A radically new kind of airplane wing, assembled from hundreds of tiny identical pieces, can change shape to control the plane’s flight, and could provide a significant boost in aircraft production, flight, and maintenance efficiency. The new approach to wing construction could afford greater flexibility in the design and manufacturing of future aircraft.

For testing purposes, the initial wing was hand-assembled but future versions could be assembled by specialized miniature robots. (Image: Kenny Cheung, NASA Ames Research Center)

Instead of requiring separate movable surfaces, such as ailerons, to control the roll and pitch of the plane as conventional wings do, the new assembly system makes it possible to deform the whole wing or parts of it by incorporating a mix of stiff and flexible components in its structure. The tiny subassemblies — which are bolted together to form an open, lightweight lattice framework — are then covered with a thin layer of similar polymer material as the framework.

The result is a wing that is much lighter, and thus much more energy-efficient than those with conventional designs, whether made from metal or composites. Because the structure, comprising thousands of tiny triangles of matchstick-like struts, is composed mostly of empty space, it forms a mechanical “metamaterial” that combines the structural stiffness of a rubberlike polymer and the extreme lightness and low density of an aerogel.

For each of the phases of a flight — takeoff and landing, cruising, maneuvering, and so on — each has its own different set of optimal wing parameters, so a conventional wing is necessarily a compromise that is not optimized for any of these, and therefore sacrifices efficiency. A wing that is constantly deformable could provide a much better approximation of the best configuration for each stage.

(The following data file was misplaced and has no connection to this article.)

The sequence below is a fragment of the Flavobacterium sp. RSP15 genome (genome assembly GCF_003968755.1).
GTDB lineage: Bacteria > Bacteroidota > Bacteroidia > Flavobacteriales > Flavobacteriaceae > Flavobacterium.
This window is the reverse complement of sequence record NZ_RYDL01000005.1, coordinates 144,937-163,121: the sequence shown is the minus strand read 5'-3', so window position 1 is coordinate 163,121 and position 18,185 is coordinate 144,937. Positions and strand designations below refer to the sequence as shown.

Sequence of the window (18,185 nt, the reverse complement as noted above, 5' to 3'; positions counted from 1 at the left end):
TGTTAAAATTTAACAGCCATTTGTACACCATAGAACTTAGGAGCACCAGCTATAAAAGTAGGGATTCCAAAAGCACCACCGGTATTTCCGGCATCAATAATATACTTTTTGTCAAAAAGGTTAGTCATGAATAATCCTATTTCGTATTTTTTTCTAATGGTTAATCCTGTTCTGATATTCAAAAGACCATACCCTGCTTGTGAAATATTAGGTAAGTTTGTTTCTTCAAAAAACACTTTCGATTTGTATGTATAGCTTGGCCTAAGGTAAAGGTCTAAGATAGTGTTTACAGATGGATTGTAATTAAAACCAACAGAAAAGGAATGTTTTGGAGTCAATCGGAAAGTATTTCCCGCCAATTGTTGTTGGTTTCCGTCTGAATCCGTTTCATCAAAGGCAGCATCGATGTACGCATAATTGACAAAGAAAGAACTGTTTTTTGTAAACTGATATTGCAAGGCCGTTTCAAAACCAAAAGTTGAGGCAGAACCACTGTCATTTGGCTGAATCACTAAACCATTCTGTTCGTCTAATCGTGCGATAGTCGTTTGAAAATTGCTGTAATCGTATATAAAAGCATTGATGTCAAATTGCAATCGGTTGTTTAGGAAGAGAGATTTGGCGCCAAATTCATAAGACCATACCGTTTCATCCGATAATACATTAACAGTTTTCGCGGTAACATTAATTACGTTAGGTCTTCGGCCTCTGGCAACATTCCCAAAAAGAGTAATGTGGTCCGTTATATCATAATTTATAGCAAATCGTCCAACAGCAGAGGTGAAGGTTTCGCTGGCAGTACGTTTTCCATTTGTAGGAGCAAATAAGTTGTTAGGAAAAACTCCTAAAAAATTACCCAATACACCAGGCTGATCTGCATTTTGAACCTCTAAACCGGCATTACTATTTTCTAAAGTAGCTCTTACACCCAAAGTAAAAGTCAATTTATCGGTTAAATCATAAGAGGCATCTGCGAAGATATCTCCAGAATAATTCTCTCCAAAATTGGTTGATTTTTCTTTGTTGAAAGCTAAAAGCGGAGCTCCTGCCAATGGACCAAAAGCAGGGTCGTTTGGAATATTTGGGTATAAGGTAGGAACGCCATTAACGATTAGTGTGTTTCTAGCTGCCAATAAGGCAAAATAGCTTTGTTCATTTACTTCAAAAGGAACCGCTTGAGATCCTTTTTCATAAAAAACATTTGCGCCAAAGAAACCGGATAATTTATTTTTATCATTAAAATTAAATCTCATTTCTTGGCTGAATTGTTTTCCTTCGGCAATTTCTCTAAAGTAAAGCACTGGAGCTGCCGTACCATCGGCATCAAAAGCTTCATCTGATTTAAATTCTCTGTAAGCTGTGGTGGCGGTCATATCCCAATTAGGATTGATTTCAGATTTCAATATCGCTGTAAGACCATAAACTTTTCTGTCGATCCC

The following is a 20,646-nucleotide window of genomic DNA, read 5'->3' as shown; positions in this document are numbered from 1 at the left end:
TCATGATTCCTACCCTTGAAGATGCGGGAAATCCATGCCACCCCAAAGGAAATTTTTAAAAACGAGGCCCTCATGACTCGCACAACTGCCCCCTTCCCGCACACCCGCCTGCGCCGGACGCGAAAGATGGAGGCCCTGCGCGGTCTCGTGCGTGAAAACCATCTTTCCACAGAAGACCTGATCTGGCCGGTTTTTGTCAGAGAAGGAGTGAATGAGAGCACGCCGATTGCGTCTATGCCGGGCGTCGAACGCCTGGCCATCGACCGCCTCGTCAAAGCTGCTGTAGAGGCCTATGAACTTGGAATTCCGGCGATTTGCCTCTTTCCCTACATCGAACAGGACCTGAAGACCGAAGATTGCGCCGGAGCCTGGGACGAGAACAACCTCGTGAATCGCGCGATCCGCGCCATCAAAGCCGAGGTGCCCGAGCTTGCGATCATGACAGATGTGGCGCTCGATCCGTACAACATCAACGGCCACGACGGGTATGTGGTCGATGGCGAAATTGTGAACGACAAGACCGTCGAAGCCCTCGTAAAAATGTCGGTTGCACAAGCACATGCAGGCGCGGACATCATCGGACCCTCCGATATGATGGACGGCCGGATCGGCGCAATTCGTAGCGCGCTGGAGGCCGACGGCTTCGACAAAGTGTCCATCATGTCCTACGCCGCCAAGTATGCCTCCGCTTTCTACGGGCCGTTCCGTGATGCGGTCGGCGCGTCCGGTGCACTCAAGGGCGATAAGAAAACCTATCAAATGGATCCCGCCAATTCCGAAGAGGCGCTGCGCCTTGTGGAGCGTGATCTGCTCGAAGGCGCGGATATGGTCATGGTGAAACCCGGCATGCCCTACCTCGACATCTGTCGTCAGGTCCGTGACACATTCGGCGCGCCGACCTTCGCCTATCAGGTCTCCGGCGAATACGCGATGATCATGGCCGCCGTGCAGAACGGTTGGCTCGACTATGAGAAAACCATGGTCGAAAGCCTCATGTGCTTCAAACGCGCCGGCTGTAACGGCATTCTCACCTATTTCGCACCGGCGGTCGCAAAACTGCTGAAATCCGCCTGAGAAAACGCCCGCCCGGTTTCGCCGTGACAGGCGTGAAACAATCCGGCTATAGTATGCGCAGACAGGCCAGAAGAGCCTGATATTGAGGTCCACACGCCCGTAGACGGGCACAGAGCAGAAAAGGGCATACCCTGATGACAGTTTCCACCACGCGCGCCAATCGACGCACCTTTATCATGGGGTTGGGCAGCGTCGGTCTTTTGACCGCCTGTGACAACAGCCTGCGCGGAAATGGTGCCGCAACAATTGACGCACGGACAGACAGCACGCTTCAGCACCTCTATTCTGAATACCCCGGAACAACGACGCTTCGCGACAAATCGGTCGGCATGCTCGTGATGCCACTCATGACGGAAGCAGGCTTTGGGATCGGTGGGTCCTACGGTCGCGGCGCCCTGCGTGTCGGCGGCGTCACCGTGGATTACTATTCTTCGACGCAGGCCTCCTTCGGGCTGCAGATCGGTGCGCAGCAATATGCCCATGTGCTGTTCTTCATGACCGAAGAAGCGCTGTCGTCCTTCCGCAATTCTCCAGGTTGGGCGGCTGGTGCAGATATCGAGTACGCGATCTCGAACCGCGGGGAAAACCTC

Artist’s concept shows integrated wing-body aircraft, enabled by the new construction method, being assembled by a group of specialized robots, shown in orange. (Image: Eli Gershenfeld, NASA Ames Research Center)

While it would be possible to include motors and cables to produce the forces needed to deform the wings, the team has taken this a step further and designed a system that automatically responds to changes in its aerodynamic loading conditions by shifting its shape — a sort of self-adjusting, passive wing-reconfiguration process. This is accomplished by the careful design of the relative positions of struts with different amounts of flexibility or stiffness designed so that the wing, or sections of it, bend in specific ways in response to particular kinds of stresses.

While this version of the wing was hand-assembled, the repetitive process is designed to be easily accomplished by a swarm of small, simple, autonomous assembly robots.

The individual parts for the wing were cut using a waterjet system, and it took several minutes to make each part. The new system uses injection molding with polyethylene resin in a complex 3D mold and produces each part — essentially a hollow cube made up of matchstick-size struts along each edge — in just 17 seconds, which brings it a long way closer to scalable production levels. The resulting lattice has a density of 5.6 kilograms per cubic meter. By way of comparison, rubber has a density of about 1,500 kilograms per cubic meter.

Because the overall configuration of the wing or other structure is built up from tiny subunits, the shape doesn’t matter. The fact that most aircraft are the same shape — essentially a tube with wings — is because of expense, not efficiency. Massive investments in design, tooling, and production processes make it easier to stay with long-established configurations. An integrated body and wing structure could be far more efficient for many applications and with this system, those could be easily built, tested, modified, and retested.

The new wing was designed to be as large as could be accommodated in NASA’s high-speed wind tunnel at Langley Research Center, where it performed even a bit better than predicted. The same system could be used to make other structures as well including the wing-like blades of wind turbines, where the ability to do on-site assembly could avoid the problems of transporting ever-longer blades. Similar assemblies are being developed to build space structures and could eventually be useful for bridges and other high-performance structures.

For more information, contact Karl-Lydie Jean-Baptiste at This email address is being protected from spambots. You need JavaScript enabled to view it.; 617-253-1682.